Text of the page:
Meals On Wheels of San Francisco

About the project

In the Fall of 2014, nineteen students from the University of San Francisco were paired with twenty-one homebound seniors served by Meals On Wheels of San Francisco. Over the course of four months, the students and the seniors got to know one another and, with digital recorders (and some coaching) from StoryCorps in hand, the seniors talked about their life stories.

Professor Ryan Van Meter conceived of his Introduction to Oral History curriculum as a way to embody the idea of “storytelling as service.” And as these students from younger generations have learned first-hand, the act of listening can be a powerful and transformative way to serve: by listening, we provide a counterweight – individually and collectively – to the isolation and invisibility which many homebound seniors experience.

The recordings from San Francisco Seniors Remember will be archived by StoryCorps at the American Folklife Center of the Library of Congress, and we’re privileged to be able to provide here a glimpse into the lives of San Francisco’s homebound seniors – in their own vibrant and unique voices. San Francisco Seniors Remember is about young and old, aging and remembering, storytelling and listening, the history of individuals, families, San Francisco and the world. At 68, John is the youngest senior involved in the project. At 97, Marian is the eldest. Here you’ll find everything from the Summer of Love, gay San Francisco, and artists at work to life-long San Franciscans, immigrants, emigrants and more. It’s their heritage, and ours.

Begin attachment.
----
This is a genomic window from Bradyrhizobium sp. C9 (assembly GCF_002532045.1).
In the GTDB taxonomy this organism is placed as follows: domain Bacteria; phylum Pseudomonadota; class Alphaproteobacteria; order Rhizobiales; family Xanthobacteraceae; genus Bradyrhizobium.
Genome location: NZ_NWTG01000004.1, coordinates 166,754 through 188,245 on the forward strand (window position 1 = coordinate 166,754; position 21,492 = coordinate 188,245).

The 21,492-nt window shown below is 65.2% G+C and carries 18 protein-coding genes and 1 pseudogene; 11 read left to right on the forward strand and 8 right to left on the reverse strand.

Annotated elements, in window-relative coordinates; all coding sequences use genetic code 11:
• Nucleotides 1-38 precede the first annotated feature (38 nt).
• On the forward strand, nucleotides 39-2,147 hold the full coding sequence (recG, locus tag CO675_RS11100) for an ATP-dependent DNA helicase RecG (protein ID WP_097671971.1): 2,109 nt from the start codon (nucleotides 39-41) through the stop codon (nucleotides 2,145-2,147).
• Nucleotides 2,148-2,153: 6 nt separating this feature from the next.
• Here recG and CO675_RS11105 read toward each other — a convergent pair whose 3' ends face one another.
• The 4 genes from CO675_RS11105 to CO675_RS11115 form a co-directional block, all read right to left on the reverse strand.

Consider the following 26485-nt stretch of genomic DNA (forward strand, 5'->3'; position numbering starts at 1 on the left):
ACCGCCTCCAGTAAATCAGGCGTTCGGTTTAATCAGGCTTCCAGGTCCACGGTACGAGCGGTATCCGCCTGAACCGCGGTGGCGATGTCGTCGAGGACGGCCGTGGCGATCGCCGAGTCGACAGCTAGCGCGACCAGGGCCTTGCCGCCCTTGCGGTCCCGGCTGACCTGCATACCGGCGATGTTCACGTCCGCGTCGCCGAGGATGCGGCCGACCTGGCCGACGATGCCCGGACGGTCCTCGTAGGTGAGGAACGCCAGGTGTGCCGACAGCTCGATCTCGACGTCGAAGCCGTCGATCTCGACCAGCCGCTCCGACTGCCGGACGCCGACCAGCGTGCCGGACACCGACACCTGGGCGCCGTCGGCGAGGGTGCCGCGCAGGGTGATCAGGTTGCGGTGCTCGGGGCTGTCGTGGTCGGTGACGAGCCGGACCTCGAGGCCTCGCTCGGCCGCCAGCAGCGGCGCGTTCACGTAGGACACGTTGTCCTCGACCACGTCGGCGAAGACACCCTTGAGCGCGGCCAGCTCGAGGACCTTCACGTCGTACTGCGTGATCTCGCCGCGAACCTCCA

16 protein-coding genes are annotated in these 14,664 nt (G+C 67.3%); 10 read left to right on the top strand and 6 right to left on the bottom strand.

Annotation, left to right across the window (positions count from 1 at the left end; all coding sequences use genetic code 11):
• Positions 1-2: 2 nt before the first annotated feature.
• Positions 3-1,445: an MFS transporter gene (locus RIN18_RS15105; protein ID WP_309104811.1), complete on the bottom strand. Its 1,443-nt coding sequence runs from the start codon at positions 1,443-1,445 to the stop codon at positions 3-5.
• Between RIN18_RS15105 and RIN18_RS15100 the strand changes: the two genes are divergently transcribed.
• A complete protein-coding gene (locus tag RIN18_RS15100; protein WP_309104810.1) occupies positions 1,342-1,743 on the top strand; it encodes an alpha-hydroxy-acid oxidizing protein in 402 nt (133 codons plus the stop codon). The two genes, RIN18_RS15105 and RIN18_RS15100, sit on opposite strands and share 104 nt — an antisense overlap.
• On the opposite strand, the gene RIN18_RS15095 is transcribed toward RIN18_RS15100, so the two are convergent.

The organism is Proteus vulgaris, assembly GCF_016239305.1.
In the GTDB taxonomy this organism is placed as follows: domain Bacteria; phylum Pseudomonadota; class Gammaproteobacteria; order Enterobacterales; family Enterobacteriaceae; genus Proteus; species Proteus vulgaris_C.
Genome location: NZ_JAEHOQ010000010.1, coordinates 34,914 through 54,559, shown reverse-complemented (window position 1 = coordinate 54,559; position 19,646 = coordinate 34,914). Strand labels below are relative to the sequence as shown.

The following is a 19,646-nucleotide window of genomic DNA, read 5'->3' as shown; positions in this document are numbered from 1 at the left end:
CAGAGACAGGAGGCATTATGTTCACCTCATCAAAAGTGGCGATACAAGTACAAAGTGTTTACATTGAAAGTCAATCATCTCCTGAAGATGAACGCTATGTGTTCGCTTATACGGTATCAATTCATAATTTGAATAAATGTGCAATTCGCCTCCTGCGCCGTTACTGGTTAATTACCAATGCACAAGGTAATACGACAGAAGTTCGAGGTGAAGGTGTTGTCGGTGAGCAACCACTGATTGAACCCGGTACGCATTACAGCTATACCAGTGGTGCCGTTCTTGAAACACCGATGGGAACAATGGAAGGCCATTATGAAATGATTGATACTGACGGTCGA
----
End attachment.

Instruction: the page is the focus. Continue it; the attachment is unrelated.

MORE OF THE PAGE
“The tradition of oral history proceeds from the premise that ordinary people have within them extraordinary stories worth recording and preserving. These stories provide rich, vivid and intimate counterweight to capital-H History — the well-known names, dates and events typeset in encyclopedia and cut into monuments. By listening to the spoken recollections of a life, we are able to stand closer to the witnesses who lived when what we now understand as “History” happened the first time around. The students in this project attempted to empower their storytellers to recount the most detailed and reflective versions of their histories as possible. In this way, senior and student together were the creators of a historical artifact.”

-Ryan Van Meter, Professor